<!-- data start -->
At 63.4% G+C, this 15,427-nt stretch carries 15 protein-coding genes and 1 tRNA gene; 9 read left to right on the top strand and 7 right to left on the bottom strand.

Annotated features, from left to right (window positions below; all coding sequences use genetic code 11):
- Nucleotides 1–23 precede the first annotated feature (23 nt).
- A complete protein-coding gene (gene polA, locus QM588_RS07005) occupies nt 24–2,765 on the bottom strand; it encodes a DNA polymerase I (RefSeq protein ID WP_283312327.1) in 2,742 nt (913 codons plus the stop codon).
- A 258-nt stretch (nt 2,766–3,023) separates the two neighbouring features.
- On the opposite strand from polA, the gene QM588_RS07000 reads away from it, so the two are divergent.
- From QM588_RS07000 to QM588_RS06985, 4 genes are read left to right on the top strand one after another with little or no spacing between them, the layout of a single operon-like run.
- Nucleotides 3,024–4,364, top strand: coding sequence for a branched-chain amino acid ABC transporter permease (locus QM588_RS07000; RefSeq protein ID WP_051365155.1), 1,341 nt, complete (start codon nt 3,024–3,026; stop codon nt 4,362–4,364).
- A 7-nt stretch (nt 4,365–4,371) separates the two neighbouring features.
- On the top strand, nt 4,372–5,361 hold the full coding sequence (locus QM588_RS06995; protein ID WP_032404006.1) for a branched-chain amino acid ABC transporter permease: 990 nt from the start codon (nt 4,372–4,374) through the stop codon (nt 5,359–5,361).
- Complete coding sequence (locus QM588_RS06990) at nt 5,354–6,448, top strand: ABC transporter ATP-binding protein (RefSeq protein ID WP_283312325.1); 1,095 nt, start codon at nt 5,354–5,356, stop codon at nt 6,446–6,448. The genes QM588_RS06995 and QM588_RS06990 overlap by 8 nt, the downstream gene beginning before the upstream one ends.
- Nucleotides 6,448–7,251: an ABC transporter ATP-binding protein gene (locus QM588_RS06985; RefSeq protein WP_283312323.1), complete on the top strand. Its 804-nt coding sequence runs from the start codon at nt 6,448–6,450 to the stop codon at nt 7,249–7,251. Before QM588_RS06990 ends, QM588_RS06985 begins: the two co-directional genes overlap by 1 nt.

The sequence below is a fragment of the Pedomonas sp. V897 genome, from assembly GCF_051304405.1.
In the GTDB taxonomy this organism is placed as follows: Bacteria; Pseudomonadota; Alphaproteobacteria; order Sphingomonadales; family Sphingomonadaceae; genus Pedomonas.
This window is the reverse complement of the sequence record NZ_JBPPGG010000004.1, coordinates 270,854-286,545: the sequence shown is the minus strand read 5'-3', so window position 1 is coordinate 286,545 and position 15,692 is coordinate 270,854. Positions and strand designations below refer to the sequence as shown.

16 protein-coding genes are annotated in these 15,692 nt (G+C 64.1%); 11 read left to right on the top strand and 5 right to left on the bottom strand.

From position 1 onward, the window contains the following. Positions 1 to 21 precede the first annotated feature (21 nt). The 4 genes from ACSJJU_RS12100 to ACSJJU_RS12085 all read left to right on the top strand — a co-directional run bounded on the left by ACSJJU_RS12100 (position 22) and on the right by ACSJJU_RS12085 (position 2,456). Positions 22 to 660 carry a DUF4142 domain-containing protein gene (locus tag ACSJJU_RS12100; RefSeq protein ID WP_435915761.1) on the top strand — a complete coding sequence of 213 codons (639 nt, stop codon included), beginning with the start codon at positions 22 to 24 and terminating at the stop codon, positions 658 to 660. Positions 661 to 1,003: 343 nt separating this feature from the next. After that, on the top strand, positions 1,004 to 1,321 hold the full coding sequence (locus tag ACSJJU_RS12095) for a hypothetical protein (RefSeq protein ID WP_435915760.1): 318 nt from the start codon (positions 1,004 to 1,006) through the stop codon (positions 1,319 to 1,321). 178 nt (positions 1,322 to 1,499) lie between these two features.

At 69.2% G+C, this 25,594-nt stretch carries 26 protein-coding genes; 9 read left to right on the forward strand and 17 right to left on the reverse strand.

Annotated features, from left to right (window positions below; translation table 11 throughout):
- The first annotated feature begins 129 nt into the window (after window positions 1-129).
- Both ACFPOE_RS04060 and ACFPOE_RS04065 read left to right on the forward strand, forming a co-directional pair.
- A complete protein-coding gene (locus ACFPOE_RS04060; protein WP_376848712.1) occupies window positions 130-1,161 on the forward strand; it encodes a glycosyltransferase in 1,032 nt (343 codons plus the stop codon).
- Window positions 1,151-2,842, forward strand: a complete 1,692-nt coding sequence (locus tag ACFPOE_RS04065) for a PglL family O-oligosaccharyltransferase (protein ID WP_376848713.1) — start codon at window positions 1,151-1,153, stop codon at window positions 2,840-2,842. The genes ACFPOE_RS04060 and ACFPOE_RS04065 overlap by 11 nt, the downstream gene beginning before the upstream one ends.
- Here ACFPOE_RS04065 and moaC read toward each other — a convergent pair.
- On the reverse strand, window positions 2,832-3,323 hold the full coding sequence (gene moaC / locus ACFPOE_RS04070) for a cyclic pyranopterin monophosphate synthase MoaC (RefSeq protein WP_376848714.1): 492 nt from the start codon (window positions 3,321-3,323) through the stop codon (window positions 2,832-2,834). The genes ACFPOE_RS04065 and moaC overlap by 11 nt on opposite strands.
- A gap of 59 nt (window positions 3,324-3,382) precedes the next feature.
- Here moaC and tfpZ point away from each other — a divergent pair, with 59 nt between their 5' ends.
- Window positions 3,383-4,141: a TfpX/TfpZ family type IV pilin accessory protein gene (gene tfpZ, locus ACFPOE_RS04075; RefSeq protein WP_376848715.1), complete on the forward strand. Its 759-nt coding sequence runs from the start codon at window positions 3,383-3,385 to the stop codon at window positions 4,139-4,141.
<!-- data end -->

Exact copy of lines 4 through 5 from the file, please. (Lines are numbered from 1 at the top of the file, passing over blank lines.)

- A complete protein-coding gene (gene polA, locus QM588_RS07005) occupies nt 24–2,765 on the bottom strand; it encodes a DNA polymerase I (RefSeq protein ID WP_283312327.1) in 2,742 nt (913 codons plus the stop codon).
- A 258-nt stretch (nt 2,766–3,023) separates the two neighbouring features.